Several class action lawsuits, almost always settled without admission of liability, have nonetheless helped shape, and arguably have helped to improve, structured settlement business practices in the United States. Examples include: the Weil lawsuit ; Macomber v. Travelers; Spencer v. Hartford; and Griffiths v. Aviva.
On Tuesday October 17, 2023, in Phoenix, a three-judge panel of U.S. Ninth Circuit Court of Appeals is scheduled to hear oral arguments in a class action lawsuit brought by Plaintiff-Appellees Renaldo White and Randolf Nadeau against Defendants-Appellants Symetra Assigned Benefits Service Company (SABSCO) and Symetra Life Insurance Company (Symetra Life) – herein sometimes referred to jointly as “Symetra.” Here is the livestream link – time to be posted.
Symetra Life and SABSCO are separate legal entities but both are subsidiaries of Symetra Financial Corporation. In 2004, Symetra Financial Corporation acquired a group of life insurance and investment companies (including Safeco Life Insurance Company) from Safeco Corporation. Beginning in 1984, Safeco Life Insurance Company (Safeco Life) had written structured settlement annuities (SSAs). In the early 2000s, Safeco Life funded a study analyzing the future profitability of SSAs. The study concluded that SSAs could become unprofitable for insurance companies, but it would take many years to determine. Defendant Symetra Life continued writing structured settlement annuities until 2005 with Defendant SABSCO operating as its assignment company.
In 2005, Symetra stopped writing structured settlements and started engaging in factoring transactions. Symetra, however, was unique among factoring companies. For the most part, Symetra, as a factoring company, was soliciting and purchasing payment rights from the same structured settlements Symetra Life and Safeco Life had previously sold to structured settlement recipients. Symetra’s new factoring business utilized SABSCO as the assignment company providing the monthly payments to annuitants to solicit “funding (i.e. factoring) services” to structured settlement recipients.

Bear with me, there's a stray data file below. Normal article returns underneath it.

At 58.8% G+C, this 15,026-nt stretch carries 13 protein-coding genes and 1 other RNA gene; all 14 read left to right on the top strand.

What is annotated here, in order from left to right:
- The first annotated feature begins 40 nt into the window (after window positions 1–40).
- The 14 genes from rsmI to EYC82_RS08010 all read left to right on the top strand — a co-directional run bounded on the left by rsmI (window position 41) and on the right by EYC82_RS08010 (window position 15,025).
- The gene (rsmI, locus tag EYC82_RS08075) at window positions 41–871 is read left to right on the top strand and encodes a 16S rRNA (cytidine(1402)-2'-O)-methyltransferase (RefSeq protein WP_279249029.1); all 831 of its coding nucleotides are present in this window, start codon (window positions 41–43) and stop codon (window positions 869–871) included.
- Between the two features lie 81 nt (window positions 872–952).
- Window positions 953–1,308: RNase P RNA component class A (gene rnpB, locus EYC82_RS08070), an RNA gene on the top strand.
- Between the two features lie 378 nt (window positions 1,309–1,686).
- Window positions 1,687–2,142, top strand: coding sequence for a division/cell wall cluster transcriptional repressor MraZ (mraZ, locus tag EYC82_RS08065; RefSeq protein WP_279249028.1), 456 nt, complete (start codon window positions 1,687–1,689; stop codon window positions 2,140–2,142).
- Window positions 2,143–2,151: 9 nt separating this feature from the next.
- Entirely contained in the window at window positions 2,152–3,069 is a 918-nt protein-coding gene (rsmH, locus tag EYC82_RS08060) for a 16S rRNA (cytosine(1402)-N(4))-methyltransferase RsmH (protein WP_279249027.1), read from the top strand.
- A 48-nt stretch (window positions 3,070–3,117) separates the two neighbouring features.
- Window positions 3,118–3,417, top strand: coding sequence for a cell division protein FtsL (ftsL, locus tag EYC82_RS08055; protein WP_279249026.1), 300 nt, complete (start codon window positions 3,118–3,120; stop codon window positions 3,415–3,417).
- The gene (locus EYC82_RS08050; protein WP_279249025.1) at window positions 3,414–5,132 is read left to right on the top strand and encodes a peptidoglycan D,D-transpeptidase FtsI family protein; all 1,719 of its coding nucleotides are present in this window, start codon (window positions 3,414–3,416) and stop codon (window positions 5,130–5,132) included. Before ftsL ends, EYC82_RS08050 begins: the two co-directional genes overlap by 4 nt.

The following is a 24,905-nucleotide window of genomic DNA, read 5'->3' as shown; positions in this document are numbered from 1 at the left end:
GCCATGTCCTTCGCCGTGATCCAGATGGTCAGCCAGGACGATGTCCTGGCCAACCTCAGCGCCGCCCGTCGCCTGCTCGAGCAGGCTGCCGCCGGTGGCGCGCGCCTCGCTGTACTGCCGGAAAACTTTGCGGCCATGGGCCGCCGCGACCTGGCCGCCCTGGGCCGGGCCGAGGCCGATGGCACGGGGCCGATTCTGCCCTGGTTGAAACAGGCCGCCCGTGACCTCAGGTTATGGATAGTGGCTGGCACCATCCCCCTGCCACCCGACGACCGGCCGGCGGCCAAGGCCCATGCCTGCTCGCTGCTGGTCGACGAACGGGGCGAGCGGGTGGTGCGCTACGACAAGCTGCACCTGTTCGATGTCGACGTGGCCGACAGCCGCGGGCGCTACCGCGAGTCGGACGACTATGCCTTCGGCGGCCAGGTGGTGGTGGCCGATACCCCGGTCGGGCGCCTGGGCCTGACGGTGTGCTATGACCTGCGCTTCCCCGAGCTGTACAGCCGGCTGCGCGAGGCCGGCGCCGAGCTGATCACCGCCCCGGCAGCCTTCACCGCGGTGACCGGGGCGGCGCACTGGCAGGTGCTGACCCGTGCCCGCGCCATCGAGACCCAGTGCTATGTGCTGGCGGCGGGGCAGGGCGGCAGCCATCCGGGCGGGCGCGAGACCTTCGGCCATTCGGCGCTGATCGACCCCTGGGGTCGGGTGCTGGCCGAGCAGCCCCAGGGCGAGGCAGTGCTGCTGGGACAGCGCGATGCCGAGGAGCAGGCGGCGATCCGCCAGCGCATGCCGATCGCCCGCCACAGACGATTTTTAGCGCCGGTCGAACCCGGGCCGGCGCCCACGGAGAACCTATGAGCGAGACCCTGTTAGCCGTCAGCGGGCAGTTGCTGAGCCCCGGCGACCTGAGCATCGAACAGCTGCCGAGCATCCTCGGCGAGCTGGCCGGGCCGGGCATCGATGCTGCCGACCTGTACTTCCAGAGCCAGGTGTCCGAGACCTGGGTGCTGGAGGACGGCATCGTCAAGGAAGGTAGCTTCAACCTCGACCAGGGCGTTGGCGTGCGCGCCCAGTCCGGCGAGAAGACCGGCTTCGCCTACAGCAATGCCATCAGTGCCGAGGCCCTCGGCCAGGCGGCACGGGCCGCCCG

Plaintiffs White and Nadeau each were recipients of SSAs purchased and owned by SABSCO, and issued by SAFECO (n/k/a Symetra). Each of their settlement agreements included language explicitly stating they lacked the power to transfer their future SSA payments. Plaintiffs later sold their rights to future payments to SABSCO in exchange for immediate lump sum payments at a significant discount. Each of White’s and Nadeau’s subsequent transfers of their payment rights was approved by a state court as being in their “best interest.”
Note: Defendants’ arguments against class certification highlight these state court “best interest” determinations. For example, in Plaintiff Nadeau’s case, a New York Judge found “the transaction, including the discount rate used to determine the gross advance amount and the fees and expenses used to determine the net advance amount, are fair and reasonable.”
The Plaintiffs’ Lawsuit – Overview
On December 30, 2020, Plaintiffs White and Nadeau filed a class action lawsuit, individually and on behalf of approximately 2000 other structured settlement recipients who similarly sold their payment rights to Defendants, in the United States District Court Western District of Washington at Seattle seeking to certify the following class and subclass:
- Nationwide Class – “All persons who are or were, at any time, annuitants of [a structured settlement annuity] (SSA) that contemplated life contingent payments issued by Symetra and who subsequently sold to a Symetra affiliate the right to receive payments from that SSA in a factoring transaction.”
- Void Ad Initio Subclass – “All members of the Class whose contract defining the annuity at issue included language explicitly stating that the annuitants lack the power to transfer their future SSA payments.”